Length: c. 30 minutes
About this Piece
Orchestration: flute, 2 oboes, 2 bassoons, 2 horns, strings, and solo piano
In 1784, Mozart was working hard in Vienna, having moved to that capital of the musical world three years earlier. The 28-year-old Mozart composed six piano concertos that year, intending himself as the soloist for most of them. He was so busy during this time that he began cataloging his compositions himself, logging his Piano Concerto No. 18, K. 456 as completed on September 30.
The following February, his father Leopold visited him. According to his letters to his daughter Nannerl, the elder Mozart was impressed with Wolfgang’s ceaseless performances, noting that Franz Joseph Haydn himself declared, “Before God, and as an honest man, I tell you that your son is the greatest composer known to me in person or by name.”
Leopold’s letters report that on February 13, the day after Haydn’s famous proclamation, Wolfgang played “a masterful concerto that he wrote for Paradis. I had the great pleasure of hearing all the interplay of the instruments so clearly that for sheer delight tears came to my eyes.” He refers here to Maria Theresia von Paradis, an accomplished singer, pianist, and composer who had gone blind at the age of four. Although some music historians cast doubt as to precisely which concerto Leopold described, the Piano Concerto No. 18 is now known as the “Paradis” Concerto.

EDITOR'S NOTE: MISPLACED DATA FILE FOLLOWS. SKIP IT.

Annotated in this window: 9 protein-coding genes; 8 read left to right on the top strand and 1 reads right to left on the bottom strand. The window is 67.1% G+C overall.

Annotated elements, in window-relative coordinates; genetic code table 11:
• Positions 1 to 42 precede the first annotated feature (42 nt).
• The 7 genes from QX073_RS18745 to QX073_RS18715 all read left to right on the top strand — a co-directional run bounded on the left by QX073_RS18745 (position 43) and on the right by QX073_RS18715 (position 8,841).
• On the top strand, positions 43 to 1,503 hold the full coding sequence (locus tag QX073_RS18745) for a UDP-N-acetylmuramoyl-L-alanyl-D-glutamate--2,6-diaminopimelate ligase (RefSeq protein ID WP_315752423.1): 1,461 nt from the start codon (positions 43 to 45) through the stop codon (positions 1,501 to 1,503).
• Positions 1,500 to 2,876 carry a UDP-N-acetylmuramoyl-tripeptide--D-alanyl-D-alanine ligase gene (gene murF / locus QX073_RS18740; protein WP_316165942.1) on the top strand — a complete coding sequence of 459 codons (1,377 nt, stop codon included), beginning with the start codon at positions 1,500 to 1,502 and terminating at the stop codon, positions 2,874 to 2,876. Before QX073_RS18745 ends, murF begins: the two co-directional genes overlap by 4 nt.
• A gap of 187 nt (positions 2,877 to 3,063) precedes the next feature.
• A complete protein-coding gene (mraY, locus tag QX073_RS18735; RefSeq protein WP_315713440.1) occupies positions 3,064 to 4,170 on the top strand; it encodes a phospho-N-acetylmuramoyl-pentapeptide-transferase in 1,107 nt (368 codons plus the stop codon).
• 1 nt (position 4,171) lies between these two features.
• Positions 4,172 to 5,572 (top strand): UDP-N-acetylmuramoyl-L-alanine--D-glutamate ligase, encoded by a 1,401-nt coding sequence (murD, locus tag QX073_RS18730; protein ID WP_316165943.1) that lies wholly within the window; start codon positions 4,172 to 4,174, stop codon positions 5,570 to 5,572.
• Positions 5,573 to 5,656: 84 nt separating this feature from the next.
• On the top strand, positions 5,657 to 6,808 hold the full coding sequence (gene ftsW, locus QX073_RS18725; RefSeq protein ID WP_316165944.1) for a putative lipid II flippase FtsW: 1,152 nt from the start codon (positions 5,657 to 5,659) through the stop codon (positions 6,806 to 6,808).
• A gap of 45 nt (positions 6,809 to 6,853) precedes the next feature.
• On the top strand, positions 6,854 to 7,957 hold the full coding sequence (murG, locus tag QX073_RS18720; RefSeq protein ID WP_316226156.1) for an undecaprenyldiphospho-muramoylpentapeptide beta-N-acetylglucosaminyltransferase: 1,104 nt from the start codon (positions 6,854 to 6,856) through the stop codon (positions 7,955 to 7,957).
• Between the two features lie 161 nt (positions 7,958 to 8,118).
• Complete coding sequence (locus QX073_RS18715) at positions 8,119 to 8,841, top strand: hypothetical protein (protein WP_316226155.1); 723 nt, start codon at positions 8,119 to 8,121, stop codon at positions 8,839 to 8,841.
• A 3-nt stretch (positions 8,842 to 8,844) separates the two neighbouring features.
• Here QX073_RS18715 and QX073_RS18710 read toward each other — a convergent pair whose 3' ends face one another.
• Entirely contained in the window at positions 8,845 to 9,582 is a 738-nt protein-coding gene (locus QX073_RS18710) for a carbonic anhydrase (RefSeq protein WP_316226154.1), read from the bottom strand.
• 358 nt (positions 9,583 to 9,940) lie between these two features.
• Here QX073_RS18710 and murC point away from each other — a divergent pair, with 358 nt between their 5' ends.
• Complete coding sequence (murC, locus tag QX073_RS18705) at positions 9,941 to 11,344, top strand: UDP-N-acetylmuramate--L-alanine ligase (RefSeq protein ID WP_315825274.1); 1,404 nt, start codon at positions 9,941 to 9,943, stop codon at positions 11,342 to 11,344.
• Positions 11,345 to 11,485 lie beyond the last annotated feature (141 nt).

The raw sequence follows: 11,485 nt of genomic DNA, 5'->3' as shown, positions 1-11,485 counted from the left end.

The first theme of the Allegro vivace, introduced by the strings, begins with a quiet, crisp fanfare. The wind instruments echo the melody at the same volume, and then the sections join forces for a confident completion of the first theme group. The genial second theme features pairs of woodwind instruments exchanging the melody over undulating strings. The initial rhythmic motto returns to conclude the orchestral introduction. The piano enters, revisiting the themes and embellishing them, turning the movement into as tasteful conversation between the soloist and the woodwinds.
The second movement, Andante un poco sostenuto, consists of a theme and five variations, followed by a coda. The first violins introduce the melancholy theme with support from the orchestra, but the solo piano presents the first variation alone, with minimal accompaniment at the ends of phrases. The variation in major, starting with a pair of oboes, provides bucolic tranquility before returning to the despair of minor. The Allegro vivace finale is in rondo form, with a charming theme recurring throughout the movement. One of the contrasting passages features an intriguing metric conflict: the strings remain in 6/8 throughout the movement, but near the midpoint the woodwinds switch to 2/4. The beat remains unchanged, but the strings’ triple subdivision conflicts with the winds’ duple subdivision. The piano briefly reinforces the winds in 2/4 before coaxing them back to 6/8 for the sunny conclusion.
Notes by Linda Shaver-Gleason